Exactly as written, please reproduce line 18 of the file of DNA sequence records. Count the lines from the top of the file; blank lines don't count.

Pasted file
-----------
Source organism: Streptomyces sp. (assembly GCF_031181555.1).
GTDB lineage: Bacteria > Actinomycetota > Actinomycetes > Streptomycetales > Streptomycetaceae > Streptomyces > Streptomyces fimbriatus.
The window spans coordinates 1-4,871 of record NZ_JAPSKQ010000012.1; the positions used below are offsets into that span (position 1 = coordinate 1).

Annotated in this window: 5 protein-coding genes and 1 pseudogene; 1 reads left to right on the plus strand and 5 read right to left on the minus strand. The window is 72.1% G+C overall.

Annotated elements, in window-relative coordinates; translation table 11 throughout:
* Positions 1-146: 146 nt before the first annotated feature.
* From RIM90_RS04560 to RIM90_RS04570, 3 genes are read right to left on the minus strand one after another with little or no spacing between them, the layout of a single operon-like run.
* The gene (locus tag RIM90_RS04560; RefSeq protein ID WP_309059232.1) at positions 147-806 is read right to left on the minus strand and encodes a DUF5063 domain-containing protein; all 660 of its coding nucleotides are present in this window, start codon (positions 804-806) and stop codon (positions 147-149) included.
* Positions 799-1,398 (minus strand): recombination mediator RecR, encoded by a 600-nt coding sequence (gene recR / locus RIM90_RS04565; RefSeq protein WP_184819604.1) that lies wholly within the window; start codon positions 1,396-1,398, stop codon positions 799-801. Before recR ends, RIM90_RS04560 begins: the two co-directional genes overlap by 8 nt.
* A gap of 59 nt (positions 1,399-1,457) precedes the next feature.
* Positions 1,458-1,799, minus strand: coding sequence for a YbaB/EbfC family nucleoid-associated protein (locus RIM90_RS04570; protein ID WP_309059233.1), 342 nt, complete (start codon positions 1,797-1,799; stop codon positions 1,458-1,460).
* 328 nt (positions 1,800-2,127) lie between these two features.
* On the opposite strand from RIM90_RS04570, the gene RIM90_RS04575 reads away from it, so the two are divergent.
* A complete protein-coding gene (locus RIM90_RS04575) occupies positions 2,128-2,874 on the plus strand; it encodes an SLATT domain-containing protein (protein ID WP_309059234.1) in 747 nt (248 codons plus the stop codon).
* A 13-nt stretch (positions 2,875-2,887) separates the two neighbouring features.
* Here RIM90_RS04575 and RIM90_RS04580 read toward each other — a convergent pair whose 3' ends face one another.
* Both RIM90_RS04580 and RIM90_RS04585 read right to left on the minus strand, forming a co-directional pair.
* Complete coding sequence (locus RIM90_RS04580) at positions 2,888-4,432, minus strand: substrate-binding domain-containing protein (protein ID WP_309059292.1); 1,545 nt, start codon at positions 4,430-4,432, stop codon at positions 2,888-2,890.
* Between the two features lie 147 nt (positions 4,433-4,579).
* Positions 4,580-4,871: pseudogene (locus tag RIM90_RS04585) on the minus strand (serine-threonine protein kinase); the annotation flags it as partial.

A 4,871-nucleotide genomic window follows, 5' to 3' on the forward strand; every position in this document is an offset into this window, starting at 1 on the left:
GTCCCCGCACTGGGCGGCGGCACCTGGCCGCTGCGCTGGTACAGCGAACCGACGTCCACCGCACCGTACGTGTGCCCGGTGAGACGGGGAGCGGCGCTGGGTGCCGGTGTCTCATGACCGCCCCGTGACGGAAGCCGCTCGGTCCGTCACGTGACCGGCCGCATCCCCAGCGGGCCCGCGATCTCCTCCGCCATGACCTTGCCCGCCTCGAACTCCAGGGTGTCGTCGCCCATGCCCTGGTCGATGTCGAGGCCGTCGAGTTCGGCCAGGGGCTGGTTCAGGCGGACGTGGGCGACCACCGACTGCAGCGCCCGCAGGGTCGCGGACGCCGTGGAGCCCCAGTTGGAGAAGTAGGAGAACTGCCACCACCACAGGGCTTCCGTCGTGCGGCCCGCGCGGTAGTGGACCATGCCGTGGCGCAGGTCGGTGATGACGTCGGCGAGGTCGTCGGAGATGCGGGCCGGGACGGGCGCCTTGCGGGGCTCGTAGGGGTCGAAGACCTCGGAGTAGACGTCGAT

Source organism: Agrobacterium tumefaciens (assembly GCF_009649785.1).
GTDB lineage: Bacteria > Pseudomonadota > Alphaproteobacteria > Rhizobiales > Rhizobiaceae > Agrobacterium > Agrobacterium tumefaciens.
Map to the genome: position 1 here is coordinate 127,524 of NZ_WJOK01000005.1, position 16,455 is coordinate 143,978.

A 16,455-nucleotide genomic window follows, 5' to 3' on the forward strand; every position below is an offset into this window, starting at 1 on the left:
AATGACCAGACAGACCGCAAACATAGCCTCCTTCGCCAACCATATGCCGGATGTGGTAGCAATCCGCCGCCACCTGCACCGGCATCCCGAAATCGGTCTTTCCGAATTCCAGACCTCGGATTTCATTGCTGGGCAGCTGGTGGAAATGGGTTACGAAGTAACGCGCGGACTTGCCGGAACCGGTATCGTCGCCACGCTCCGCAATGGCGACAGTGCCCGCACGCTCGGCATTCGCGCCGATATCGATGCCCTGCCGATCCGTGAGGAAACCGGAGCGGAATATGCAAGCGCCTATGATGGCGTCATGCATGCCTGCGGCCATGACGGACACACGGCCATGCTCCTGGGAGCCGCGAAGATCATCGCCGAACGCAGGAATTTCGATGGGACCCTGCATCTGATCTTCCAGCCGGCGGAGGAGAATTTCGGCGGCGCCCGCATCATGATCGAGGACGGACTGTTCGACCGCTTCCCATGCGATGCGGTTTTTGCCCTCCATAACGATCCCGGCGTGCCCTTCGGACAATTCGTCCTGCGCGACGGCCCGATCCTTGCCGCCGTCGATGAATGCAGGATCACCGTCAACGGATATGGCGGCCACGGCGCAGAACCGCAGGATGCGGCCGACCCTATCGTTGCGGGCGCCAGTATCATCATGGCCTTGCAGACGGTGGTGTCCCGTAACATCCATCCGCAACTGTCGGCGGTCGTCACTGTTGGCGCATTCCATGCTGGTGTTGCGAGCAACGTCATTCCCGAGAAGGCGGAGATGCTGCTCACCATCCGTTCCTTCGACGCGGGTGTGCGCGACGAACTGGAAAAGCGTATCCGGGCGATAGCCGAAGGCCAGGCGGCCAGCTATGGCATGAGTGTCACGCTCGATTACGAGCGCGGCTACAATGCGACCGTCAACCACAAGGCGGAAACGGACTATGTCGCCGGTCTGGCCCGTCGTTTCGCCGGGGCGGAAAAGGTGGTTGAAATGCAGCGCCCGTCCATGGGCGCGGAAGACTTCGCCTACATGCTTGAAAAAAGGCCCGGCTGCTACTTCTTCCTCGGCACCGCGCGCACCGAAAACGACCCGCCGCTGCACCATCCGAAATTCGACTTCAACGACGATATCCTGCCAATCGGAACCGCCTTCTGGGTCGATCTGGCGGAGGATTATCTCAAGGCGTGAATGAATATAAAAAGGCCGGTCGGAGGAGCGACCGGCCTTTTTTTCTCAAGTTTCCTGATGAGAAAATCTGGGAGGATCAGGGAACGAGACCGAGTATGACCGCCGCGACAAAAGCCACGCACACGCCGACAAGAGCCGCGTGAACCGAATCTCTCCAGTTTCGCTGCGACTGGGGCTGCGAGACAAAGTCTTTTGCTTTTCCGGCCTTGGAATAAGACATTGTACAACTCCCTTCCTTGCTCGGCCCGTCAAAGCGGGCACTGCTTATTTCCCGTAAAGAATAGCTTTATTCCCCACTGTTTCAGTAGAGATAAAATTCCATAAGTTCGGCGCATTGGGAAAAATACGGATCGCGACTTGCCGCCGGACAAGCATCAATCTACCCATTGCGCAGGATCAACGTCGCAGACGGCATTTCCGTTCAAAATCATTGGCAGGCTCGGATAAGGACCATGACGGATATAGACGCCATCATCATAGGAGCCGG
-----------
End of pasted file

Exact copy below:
* Complete coding sequence (locus RIM90_RS04580) at positions 2,888-4,432, minus strand: substrate-binding domain-containing protein (protein ID WP_309059292.1); 1,545 nt, start codon at positions 4,430-4,432, stop codon at positions 2,888-2,890.